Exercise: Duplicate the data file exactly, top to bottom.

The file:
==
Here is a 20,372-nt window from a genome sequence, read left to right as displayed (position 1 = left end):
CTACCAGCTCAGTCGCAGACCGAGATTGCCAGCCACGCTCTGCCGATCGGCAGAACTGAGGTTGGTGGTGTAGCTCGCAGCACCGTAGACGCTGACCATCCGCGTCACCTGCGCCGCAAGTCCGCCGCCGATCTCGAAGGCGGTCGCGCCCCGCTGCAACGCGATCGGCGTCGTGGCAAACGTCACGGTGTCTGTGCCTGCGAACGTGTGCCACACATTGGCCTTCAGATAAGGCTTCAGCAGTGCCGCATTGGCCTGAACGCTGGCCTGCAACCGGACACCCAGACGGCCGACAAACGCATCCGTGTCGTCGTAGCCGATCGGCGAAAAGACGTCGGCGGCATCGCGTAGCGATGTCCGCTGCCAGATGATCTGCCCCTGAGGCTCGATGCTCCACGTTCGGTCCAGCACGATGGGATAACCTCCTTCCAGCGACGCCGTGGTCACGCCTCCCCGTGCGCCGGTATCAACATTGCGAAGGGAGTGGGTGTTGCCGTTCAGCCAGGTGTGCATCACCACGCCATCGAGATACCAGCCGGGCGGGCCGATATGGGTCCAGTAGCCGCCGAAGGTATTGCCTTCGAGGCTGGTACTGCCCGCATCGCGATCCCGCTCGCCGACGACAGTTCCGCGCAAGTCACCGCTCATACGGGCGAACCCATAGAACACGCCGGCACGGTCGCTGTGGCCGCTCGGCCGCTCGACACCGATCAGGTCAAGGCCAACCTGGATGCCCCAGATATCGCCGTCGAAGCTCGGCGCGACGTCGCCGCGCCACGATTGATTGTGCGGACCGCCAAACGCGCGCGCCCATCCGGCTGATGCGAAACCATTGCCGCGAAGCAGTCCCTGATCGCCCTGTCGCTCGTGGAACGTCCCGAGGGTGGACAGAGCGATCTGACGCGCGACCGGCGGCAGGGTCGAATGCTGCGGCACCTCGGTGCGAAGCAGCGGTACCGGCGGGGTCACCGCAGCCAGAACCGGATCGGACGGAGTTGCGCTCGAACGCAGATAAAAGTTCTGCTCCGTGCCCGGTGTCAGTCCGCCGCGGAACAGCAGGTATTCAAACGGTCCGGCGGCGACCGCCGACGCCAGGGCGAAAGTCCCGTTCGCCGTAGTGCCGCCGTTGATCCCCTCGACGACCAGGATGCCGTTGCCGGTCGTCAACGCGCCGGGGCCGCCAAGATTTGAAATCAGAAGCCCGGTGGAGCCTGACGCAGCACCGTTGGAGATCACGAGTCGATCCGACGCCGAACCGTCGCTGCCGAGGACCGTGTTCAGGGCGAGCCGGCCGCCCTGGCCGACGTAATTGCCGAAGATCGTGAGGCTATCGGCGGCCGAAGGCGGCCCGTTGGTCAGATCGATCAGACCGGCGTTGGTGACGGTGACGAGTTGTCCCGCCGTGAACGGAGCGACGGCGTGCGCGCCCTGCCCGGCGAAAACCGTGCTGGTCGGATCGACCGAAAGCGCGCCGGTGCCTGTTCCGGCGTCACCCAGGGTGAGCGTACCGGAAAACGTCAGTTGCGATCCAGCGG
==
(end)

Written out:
Here is a 20,372-nt window from a genome sequence, read left to right as displayed (position 1 = left end):
CTACCAGCTCAGTCGCAGACCGAGATTGCCAGCCACGCTCTGCCGATCGGCAGAACTGAGGTTGGTGGTGTAGCTCGCAGCACCGTAGACGCTGACCATCCGCGTCACCTGCGCCGCAAGTCCGCCGCCGATCTCGAAGGCGGTCGCGCCCCGCTGCAACGCGATCGGCGTCGTGGCAAACGTCACGGTGTCTGTGCCTGCGAACGTGTGCCACACATTGGCCTTCAGATAAGGCTTCAGCAGTGCCGCATTGGCCTGAACGCTGGCCTGCAACCGGACACCCAGACGGCCGACAAACGCATCCGTGTCGTCGTAGCCGATCGGCGAAAAGACGTCGGCGGCATCGCGTAGCGATGTCCGCTGCCAGATGATCTGCCCCTGAGGCTCGATGCTCCACGTTCGGTCCAGCACGATGGGATAACCTCCTTCCAGCGACGCCGTGGTCACGCCTCCCCGTGCGCCGGTATCAACATTGCGAAGGGAGTGGGTGTTGCCGTTCAGCCAGGTGTGCATCACCACGCCATCGAGATACCAGCCGGGCGGGCCGATATGGGTCCAGTAGCCGCCGAAGGTATTGCCTTCGAGGCTGGTACTGCCCGCATCGCGATCCCGCTCGCCGACGACAGTTCCGCGCAAGTCACCGCTCATACGGGCGAACCCATAGAACACGCCGGCACGGTCGCTGTGGCCGCTCGGCCGCTCGACACCGATCAGGTCAAGGCCAACCTGGATGCCCCAGATATCGCCGTCGAAGCTCGGCGCGACGTCGCCGCGCCACGATTGATTGTGCGGACCGCCAAACGCGCGCGCCCATCCGGCTGATGCGAAACCATTGCCGCGAAGCAGTCCCTGATCGCCCTGTCGCTCGTGGAACGTCCCGAGGGTGGACAGAGCGATCTGACGCGCGACCGGCGGCAGGGTCGAATGCTGCGGCACCTCGGTGCGAAGCAGCGGTACCGGCGGGGTCACCGCAGCCAGAACCGGATCGGACGGAGTTGCGCTCGAACGCAGATAAAAGTTCTGCTCCGTGCCCGGTGTCAGTCCGCCGCGGAACAGCAGGTATTCAAACGGTCCGGCGGCGACCGCCGACGCCAGGGCGAAAGTCCCGTTCGCCGTAGTGCCGCCGTTGATCCCCTCGACGACCAGGATGCCGTTGCCGGTCGTCAACGCGCCGGGGCCGCCAAGATTTGAAATCAGAAGCCCGGTGGAGCCTGACGCAGCACCGTTGGAGATCACGAGTCGATCCGACGCCGAACCGTCGCTGCCGAGGACCGTGTTCAGGGCGAGCCGGCCGCCCTGGCCGACGTAATTGCCGAAGATCGTGAGGCTATCGGCGGCCGAAGGCGGCCCGTTGGTCAGATCGATCAGACCGGCGTTGGTGACGGTGACGAGTTGTCCCGCCGTGAACGGAGCGACGGCGTGCGCGCCCTGCCCGGCGAAAACCGTGCTGGTCGGATCGACCGAAAGCGCGCCGGTGCCTGTTCCGGCGTCACCCAGGGTGAGCGTACCGGAAAACGTCAGTTGCGATCCAGCGG